While watching the events in Gaza unfold these past few weeks, I am overcome with grief, and it has become even more dominant once the ceasefire was declared. In the next few days and weeks, Israeli elections will roll on while Gazans will spend this time digging the bodies of relatives out of the rubble. Grief can grab us in the middle of a horrendous moment, where a single image has the power to lead our minds down corridors we would not regularly venture in to. And this has been the kind of grief we’ve all experienced these past few weeks on this side of the world. For me, the more powerful form of grief isn’t in the real-time imagery of kids with torn limbs being rushed in to a hospital, it’s in the thought process that begins once the dust begins to settle.
The thought process isn’t unusual, in fact, we’ve all experienced it several times before in this region and we know exactly how it will go. It is part of this region’s programming; its code.
Hundreds upon hundreds of innocent people have died in a matter of days at the hands of a country that has proven time and time again that it has no regard for human life, let alone Palestinian life, which it regards as less than.
The Arab street has marched and shouted and burnt flags and cried. The Arab leaders have done absolutely nothing except for the calling of an emergency summit that took three weeks to put together while over one thousand people died under their watch. Unfortunately, the farce was presented live on TV for everyone to see; for everyone to remember.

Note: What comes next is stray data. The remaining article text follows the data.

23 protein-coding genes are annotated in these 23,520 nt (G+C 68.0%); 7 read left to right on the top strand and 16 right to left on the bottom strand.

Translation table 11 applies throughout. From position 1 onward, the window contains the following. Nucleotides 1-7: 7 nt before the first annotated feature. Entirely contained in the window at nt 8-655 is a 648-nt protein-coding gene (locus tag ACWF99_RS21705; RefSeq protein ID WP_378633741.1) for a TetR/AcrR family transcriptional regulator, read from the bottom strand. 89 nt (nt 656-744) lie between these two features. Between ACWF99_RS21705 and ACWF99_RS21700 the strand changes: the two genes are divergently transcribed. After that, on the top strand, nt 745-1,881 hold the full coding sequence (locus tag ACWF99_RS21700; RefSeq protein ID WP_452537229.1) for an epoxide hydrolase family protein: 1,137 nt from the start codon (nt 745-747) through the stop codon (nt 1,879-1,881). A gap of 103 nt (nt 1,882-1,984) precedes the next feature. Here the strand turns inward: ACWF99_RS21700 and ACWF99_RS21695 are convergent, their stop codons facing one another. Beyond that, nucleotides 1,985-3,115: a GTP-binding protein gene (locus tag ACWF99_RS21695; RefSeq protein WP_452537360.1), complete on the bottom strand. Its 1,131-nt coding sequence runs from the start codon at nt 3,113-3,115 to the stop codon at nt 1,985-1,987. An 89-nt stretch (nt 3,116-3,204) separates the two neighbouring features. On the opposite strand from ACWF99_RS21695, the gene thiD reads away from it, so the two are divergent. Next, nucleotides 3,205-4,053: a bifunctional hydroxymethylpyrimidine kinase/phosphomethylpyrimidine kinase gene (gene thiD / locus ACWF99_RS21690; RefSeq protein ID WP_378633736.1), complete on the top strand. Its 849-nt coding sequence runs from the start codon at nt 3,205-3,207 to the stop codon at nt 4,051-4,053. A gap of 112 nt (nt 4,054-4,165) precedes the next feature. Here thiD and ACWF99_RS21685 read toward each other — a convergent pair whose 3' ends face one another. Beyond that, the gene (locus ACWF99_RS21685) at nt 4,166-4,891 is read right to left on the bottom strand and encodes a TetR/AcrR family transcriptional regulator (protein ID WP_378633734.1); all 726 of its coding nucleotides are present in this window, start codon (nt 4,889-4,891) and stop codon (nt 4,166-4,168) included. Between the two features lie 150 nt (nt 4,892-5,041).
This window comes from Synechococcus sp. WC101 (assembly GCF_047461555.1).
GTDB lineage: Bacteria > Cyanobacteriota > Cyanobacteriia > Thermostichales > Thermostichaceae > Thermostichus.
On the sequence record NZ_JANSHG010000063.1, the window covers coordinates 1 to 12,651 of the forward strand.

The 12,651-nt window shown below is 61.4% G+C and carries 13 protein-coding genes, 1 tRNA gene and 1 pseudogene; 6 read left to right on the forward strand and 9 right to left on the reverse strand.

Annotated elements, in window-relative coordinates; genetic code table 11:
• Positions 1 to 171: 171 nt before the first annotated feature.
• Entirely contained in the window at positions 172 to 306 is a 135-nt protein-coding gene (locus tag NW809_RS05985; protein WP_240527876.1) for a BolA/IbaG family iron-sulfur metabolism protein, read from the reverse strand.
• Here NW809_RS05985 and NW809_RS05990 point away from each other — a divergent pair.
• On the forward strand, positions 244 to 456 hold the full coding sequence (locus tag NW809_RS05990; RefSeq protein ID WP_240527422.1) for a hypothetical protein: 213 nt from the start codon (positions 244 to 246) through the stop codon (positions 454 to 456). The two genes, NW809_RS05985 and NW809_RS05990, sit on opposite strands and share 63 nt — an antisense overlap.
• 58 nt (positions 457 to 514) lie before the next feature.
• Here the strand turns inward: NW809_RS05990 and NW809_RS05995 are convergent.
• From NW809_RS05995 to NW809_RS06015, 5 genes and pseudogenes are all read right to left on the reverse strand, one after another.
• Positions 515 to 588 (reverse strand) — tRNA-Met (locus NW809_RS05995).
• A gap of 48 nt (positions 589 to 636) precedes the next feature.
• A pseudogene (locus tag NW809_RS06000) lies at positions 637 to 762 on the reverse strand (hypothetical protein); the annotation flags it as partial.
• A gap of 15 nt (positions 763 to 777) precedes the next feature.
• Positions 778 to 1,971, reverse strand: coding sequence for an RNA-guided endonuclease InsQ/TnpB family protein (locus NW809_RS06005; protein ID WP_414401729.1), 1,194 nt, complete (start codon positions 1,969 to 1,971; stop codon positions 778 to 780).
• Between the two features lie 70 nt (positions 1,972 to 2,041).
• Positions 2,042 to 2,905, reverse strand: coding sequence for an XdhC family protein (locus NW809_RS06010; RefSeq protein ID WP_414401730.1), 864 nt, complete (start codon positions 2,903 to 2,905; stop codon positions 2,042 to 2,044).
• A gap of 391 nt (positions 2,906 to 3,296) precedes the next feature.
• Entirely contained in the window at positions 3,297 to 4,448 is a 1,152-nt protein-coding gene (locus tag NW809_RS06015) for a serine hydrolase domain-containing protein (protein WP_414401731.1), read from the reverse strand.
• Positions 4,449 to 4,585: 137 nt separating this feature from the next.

And then the dust begins to settle and we see not only bodies, but the death of infrastructure, schools, hospitals, essential resources, and pretty much anything that played any role in sustaining the life of an already impoverished people.
Slowly, the Arab street begins the process of forgetting, or simply dispersing like a protest crowd and heading back home to live their lives again. The Arab leaders will wipe their foreheads with a sigh of relief that the immediate pressure from their streets have subsided and they are safe for another cycle. International media will find another crisis to shine its spotlight on. And the world slowly forgets. And we, slowly forget.
The terms “peace process” and “two-state solution” are once again resurrected.
And without even noticing, we push the restart button.
We recycle tragedy over and over and over again, until none of it matters anymore. Until all of it is just so predictable, you can map out the events blow-by-blow within the first 24 hours.
Worst of all: we accept it.
We accept it with a certain dose of inevitability, as if this is what’s supposed to happen, or as if this is all there is. That same cycle repeating itself over and over again, with no one there to stop it. And the lives that have been lost in the past several weeks will have been lost in vain, with no one there to honor their memory with so much as an ambition for something better; a call for the breaking of this cycle.
Eventually, there is a tipping point. I don’t know where it is, and I couldn’t recognize it if I saw it. But eventually, all cycles are broken and usually it’s due to some unexpected monkey wrench being thrown in. The x-factor.
But, until then, we just keep pushing that restart button.
Over and over again.